A great deal of the rhetoric against the war focuses on the toll it’s taken on our military.
That’s an interesting message. On the one hand, we all mourn every military life lost; the human toll is devastating and dreadful (see this).
But the harsh and terrible truth is that, if we are not prepared to incur military losses, we may as well not have a military and not fight at all. We have now advanced so far in the laudable goal of minimizing casualties that the numbers posted on the previously linked antiwar website for the three years of this war–2317 US deaths, 1860 in combat–are considered unconscionable.
“Ah, warmonger!” I can hear some of you cry at what I am about to say next. But pointing out that this is a relatively low death toll, as three-year wars go, is not the same as saying that any of these deaths should not be mourned. They are mourned, and should be mourned, deeply.
But if the message of that mourning is that that is an unacceptably high number, the message is that if an enemy mounts a war of attrition against us, the numbers don’t even have to be very high to defeat us. A slow, steady trickle will do.
Many who are against the war would answer that it is not the sheer numbers that are the issue here, it’s that those deaths are wasted because the war was not necessary, but rather was the whim of a single demented and/or deluded man: George Bush. That’s where all those old arguments about the causes of the war take us. If a person believes, truly believes (for whatever reason) this theory of the war’s genesis, then of course a single death in that cause would be one death way too many, and Bush would be no better than a murderer.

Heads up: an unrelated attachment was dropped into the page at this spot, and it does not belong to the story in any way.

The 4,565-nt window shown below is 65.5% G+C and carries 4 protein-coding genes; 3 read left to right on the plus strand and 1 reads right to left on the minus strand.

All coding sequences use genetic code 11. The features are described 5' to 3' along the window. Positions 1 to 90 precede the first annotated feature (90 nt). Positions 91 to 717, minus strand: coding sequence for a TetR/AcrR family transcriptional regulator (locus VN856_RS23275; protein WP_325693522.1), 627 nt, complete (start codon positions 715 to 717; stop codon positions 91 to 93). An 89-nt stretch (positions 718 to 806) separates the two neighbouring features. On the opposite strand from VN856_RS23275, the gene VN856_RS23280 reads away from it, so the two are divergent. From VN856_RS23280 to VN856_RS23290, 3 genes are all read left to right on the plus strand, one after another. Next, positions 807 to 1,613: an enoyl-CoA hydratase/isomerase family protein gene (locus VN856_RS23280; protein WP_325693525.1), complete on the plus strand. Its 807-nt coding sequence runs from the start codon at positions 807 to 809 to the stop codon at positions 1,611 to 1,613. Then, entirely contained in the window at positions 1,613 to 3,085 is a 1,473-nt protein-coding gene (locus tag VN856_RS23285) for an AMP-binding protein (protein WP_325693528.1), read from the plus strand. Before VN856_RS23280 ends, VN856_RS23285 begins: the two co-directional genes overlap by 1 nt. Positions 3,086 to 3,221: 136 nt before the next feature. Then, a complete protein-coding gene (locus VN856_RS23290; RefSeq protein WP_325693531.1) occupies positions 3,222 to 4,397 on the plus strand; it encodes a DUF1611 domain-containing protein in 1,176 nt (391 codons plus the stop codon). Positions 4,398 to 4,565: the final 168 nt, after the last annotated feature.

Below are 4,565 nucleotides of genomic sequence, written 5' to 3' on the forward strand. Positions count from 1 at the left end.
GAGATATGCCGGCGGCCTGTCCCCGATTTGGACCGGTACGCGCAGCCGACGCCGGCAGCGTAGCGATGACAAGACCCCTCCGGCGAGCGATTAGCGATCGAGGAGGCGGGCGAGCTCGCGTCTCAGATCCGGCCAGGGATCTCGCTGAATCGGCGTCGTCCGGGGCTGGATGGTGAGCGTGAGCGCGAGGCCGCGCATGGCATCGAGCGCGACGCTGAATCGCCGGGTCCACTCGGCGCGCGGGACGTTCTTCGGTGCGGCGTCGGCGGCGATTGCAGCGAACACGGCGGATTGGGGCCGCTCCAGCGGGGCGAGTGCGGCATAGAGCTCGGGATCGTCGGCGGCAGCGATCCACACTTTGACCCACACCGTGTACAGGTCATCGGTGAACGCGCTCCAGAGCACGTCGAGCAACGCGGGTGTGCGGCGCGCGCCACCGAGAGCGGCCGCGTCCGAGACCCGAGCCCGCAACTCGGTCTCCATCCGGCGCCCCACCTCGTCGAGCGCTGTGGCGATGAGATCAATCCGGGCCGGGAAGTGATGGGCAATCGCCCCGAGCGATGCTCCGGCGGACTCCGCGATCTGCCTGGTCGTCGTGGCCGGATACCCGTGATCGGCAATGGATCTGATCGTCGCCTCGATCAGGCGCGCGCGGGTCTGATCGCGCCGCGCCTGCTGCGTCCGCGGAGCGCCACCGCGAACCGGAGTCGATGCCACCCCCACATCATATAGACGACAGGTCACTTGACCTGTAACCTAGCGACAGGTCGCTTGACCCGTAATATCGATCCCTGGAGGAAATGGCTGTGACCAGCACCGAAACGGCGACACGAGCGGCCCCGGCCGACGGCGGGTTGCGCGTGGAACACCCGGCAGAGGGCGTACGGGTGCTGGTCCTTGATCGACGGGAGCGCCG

I’m not going to debate that one again here (although it probably won’t stop anyone in the comments section from doing so). I do have a question, though, for the less rabid antiwar critics among you: does a war have to be “successful” in its goals, ex post facto, in order to be justified? Because if the answer is “yes,” there’s a Catch-22 built into every war of the future, and that is the following: while the war is going on, there’s no way to know its end result. Success? Failure? And that leaves almost any war (except the rare case of some sort of unequivocally “just war,” some large-scale invasion of this country by a foreign power, highly unlikely to ever occur) subject to a drumbeat of defeatism and second-guessing while that war is going on, because the outcome is always unknown and the course of every war is to have its ups and downs, short-term.
If every fluctuation along the way is met with cries that the deaths are in vain and we should withdraw, the propaganda value to the enemy is always going to be immense. If a message of weakness is delivered while the war is underway, the enemy will be heartened by the news, whether or not that is the intent of those mounting the criticism.
Messages of weakness of resolve during an ongoing conflict can backfire by prolonging that conflict and increasing the death toll. It’s a paradox for those who have valid criticisms of a war, and who are motivated not by partisanship but by realistic appraisals (and I certainly do believe such people exist among the war critics).
The answer, as I said before, is not to silence all criticism of a war. That would be a very bad direction to take. But my impression is that it used to be that war critics themselves were more likely to weigh such factors before speaking out during a war effort; I would appeal to modern-day critics of this war to be more mindful of the consequences of their current speech, as well.
There are many valid criticisms of the war that can be made, especially in details of its execution (see this, by the way, for some excellent recent criticism of the conduct of the war, from an Iraq war proponent). But focusing on the death toll itself sends a very different message to the enemy, and that is this: all you really have to do to win is to increase that number, slowly but surely.
And that, unfortunately, is relatively easy to do. It turns out that death tolls rarely decrease.